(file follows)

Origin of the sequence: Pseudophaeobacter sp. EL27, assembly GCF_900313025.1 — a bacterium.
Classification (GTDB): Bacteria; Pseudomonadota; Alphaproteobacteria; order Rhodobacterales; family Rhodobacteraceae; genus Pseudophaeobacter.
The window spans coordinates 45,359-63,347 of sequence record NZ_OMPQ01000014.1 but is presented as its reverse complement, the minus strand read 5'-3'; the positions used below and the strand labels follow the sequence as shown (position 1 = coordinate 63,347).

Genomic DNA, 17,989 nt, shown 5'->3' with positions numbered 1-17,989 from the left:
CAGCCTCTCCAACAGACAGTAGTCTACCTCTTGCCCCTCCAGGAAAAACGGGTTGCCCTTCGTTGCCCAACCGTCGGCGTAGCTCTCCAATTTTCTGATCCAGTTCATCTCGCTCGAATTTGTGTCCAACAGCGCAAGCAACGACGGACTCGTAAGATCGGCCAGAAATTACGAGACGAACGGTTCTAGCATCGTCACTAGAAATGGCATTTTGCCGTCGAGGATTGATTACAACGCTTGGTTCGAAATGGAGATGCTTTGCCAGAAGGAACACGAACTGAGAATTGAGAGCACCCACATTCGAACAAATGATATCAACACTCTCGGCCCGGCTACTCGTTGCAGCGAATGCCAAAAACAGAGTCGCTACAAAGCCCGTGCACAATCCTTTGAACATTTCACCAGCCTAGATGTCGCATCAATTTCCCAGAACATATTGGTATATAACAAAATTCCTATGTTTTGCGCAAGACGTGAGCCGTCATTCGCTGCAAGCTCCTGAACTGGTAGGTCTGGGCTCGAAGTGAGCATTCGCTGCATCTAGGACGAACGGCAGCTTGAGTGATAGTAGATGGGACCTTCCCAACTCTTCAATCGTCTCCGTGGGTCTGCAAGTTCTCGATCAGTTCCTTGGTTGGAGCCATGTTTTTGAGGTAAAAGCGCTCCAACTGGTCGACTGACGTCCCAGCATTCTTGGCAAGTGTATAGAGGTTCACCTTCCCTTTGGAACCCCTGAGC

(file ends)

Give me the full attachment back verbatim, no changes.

Origin of the sequence: Pseudophaeobacter sp. EL27, assembly GCF_900313025.1 — a bacterium.
Classification (GTDB): Bacteria; Pseudomonadota; Alphaproteobacteria; order Rhodobacterales; family Rhodobacteraceae; genus Pseudophaeobacter.
The window spans coordinates 45,359-63,347 of sequence record NZ_OMPQ01000014.1 but is presented as its reverse complement, the minus strand read 5'-3'; the positions used below and the strand labels follow the sequence as shown (position 1 = coordinate 63,347).

Genomic DNA, 17,989 nt, shown 5'->3' with positions numbered 1-17,989 from the left:
CAGCCTCTCCAACAGACAGTAGTCTACCTCTTGCCCCTCCAGGAAAAACGGGTTGCCCTTCGTTGCCCAACCGTCGGCGTAGCTCTCCAATTTTCTGATCCAGTTCATCTCGCTCGAATTTGTGTCCAACAGCGCAAGCAACGACGGACTCGTAAGATCGGCCAGAAATTACGAGACGAACGGTTCTAGCATCGTCACTAGAAATGGCATTTTGCCGTCGAGGATTGATTACAACGCTTGGTTCGAAATGGAGATGCTTTGCCAGAAGGAACACGAACTGAGAATTGAGAGCACCCACATTCGAACAAATGATATCAACACTCTCGGCCCGGCTACTCGTTGCAGCGAATGCCAAAAACAGAGTCGCTACAAAGCCCGTGCACAATCCTTTGAACATTTCACCAGCCTAGATGTCGCATCAATTTCCCAGAACATATTGGTATATAACAAAATTCCTATGTTTTGCGCAAGACGTGAGCCGTCATTCGCTGCAAGCTCCTGAACTGGTAGGTCTGGGCTCGAAGTGAGCATTCGCTGCATCTAGGACGAACGGCAGCTTGAGTGATAGTAGATGGGACCTTCCCAACTCTTCAATCGTCTCCGTGGGTCTGCAAGTTCTCGATCAGTTCCTTGGTTGGAGCCATGTTTTTGAGGTAAAAGCGCTCCAACTGGTCGACTGACGTCCCAGCATTCTTGGCAAGTGTATAGAGGTTCACCTTCCCTTTGGAACCCCTGAGC